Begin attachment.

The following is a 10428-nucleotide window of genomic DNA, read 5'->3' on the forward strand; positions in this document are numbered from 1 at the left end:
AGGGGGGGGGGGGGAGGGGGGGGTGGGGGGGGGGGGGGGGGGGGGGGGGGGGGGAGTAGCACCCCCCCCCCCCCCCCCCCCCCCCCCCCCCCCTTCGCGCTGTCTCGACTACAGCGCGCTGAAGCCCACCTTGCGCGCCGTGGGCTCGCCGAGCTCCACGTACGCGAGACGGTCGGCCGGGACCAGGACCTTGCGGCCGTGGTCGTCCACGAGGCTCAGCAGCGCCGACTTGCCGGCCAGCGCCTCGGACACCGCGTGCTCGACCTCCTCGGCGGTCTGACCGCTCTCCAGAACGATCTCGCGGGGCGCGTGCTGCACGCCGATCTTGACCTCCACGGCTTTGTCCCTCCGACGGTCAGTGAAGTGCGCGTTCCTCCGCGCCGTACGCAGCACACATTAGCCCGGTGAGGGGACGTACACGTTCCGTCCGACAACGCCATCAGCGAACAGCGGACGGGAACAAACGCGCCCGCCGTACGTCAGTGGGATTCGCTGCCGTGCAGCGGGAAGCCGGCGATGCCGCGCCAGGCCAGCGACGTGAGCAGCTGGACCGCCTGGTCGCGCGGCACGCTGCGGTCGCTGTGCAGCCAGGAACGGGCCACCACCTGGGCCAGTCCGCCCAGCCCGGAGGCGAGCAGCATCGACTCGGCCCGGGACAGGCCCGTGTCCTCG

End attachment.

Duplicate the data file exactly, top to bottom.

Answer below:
The following is a 10428-nucleotide window of genomic DNA, read 5'->3' on the forward strand; positions in this document are numbered from 1 at the left end:
AGGGGGGGGGGGGGAGGGGGGGGTGGGGGGGGGGGGGGGGGGGGGGGGGGGGGGAGTAGCACCCCCCCCCCCCCCCCCCCCCCCCCCCCCCCCTTCGCGCTGTCTCGACTACAGCGCGCTGAAGCCCACCTTGCGCGCCGTGGGCTCGCCGAGCTCCACGTACGCGAGACGGTCGGCCGGGACCAGGACCTTGCGGCCGTGGTCGTCCACGAGGCTCAGCAGCGCCGACTTGCCGGCCAGCGCCTCGGACACCGCGTGCTCGACCTCCTCGGCGGTCTGACCGCTCTCCAGAACGATCTCGCGGGGCGCGTGCTGCACGCCGATCTTGACCTCCACGGCTTTGTCCCTCCGACGGTCAGTGAAGTGCGCGTTCCTCCGCGCCGTACGCAGCACACATTAGCCCGGTGAGGGGACGTACACGTTCCGTCCGACAACGCCATCAGCGAACAGCGGACGGGAACAAACGCGCCCGCCGTACGTCAGTGGGATTCGCTGCCGTGCAGCGGGAAGCCGGCGATGCCGCGCCAGGCCAGCGACGTGAGCAGCTGGACCGCCTGGTCGCGCGGCACGCTGCGGTCGCTGTGCAGCCAGGAACGGGCCACCACCTGGGCCAGTCCGCCCAGCCCGGAGGCGAGCAGCATCGACTCGGCCCGGGACAGGCCCGTGTCCTCG